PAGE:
Yet for all these ongoing imbalances, gold has remained in that steady upward march. I think in addition to the restart in demand for tail risk, on the other side there has been added an alternate pathway for collateral to flow, thus making the appeal of gold less appetizing at the margins.
On September 20, 2013, the Fed announced, via its Open Market Desk, that it would conduct daily reverse repo “tests.” The first, beginning September 23, was designed to gauge effectiveness of expanded policy coverage to, in a historic first, nonbank participants (the cash side of repo). The reasons for the reverse repo program really boil down to enforcing a lower limit, or floor, on short-term interest rates that have not conformed due to the US financial system’s quirks regarding banks vs. nonbanks (a fuller discussion of this here).
The other primary facet of the reverse repo program is the potential for nonbanks and banks alike to use it to obtain collateral sitting idle in the SOMA “silo.” In this kind of “reverse repo” (from the Fed’s perspective), banks and institutions are parking cash with the Fed, collateralized by the Fed’s holdings of UST. In other words, it represents another avenue to get collateral into the repo system.
The first reverse repo test regime was limited to a maximum of $500mm per bidder, and was scheduled to expire on January 29, 2014. In the interim, the bidder ceiling was raised, and on January 29, the per bidder max was further increased to $5 billion and the overall “test” program was extended by another year, now set to expire on January 30, 2015. As you can see from the chart below, the “test” has been quite popular.
Reverse repos are not new to the Fed’s monetary toolkit. The most (in)famous usage occurred the week Lehman failed, as the FOMC directed the Open Market Desk to “drain” $50 billion in “excess liquidity” from the system. That was an attempt to get the federal funds rate back up to its target, as it tended below target in the growing fragmentation between London (eurodollars) and NYC (federal funds). As we know now from the 2008 FOMC transcripts, there were intraday discrepancies that made such a movement somewhat suspect – the Fed may have been trying to rectify the target imbalance, but only to make the geographic divide that much greater.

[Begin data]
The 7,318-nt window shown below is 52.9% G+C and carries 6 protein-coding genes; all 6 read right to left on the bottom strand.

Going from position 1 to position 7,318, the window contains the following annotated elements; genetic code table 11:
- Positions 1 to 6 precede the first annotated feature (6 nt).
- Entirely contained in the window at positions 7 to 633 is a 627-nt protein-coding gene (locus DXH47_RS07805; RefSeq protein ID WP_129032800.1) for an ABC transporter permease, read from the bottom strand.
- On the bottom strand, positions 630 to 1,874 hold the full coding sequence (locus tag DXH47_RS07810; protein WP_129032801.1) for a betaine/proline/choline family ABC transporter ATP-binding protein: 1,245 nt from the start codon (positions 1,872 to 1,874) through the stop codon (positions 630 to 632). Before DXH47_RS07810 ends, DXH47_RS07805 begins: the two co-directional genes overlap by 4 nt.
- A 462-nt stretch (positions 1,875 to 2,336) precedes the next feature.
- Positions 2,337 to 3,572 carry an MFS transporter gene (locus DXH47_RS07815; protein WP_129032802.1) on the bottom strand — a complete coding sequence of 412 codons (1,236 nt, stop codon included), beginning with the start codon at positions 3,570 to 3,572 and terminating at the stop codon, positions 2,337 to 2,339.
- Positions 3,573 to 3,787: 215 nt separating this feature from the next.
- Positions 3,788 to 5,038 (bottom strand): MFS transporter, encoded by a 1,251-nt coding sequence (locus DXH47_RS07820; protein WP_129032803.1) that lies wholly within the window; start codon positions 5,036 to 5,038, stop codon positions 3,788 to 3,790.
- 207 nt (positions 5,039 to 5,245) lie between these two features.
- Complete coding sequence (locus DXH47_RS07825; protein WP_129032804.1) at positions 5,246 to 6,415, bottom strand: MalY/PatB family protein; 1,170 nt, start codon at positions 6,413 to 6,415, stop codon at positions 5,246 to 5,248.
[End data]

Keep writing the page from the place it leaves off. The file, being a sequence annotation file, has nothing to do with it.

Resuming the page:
In the current set of circumstances, given the origination demise in MBS and t-bills, it would make sense that the reverse repo “test” would take the place of gold as a marginal source of collateral. That theory is bolstered further as repo rates have sunk closer to zero, making the Fed’s program a realistic, and even cost-efficient, alternative (and performing as desired by policy intentions).
If collateral strains have been transferred back to the Fed’s SOMA by the daily reverse repo auctions, it would offer a more complete picture as to gold’s recent behavior. Put that together with the “expiration” of QE as a full-blown tail risk suppressant, and it is very compelling in my mind.
We are beginning to see cracks in the overall bearish sentiments towards gold expressed by most bank analysts earlier this year, but some still remain unmoved by the recent positive gold price performance.
We have stated a number of times here that the bank analysts are effectively totally reactive in their analyses and forecasting of precious metals prices – indeed they tend to follow the herd and with gold performing rather better than they had anticipated so far this year (up 11.5% since the December 31st London fixing) some are already beginning to increase their predictions sharply, although admittedly others have stuck to their bearish forecasts so far. However how long they continue to do so if gold maintains its recovery remains to be seen.
Whether there is a real recovery in the U.S. economy in particular or not – a recovery suggesting that investors will continue to support the general equity market rather than gold (which is perhaps the view most quoted by bearish analysts like Jeff Currie at Goldman Sachs) – there are other drivers out there which should remain positive for gold and suggest that the recent gold price recovery could perhaps be sustainable.
As we have stated here before, a turnaround in the draining of gold from the big gold ETFs is a perhaps underestimated driver in this respect. Even if the gold price falls and sales out of the ETFs resume there’s no way they are likely to be anything like on the scale seen last year with over 800 tonnes of gold coming onto the markets from this source creating a huge imbalance in the supply/demand metric. Thomson Reuters GFMS suggests that this outflow was perhaps the key element behind last year’s gold price falls, so any reduction in sales from this source should be positive for gold. Indeed if current gold price levels are sustained then the indications are that last year’s ETF outflows could be replaced with inflows and say a 200 tonne inflow would effectively make a 1,000 tonne difference in supply/demand figures which would be very positive for the gold price. Indeed were this to occur it could be more than self-sustaining with rising gold prices pushing more and more investment back into the big gold ETFs.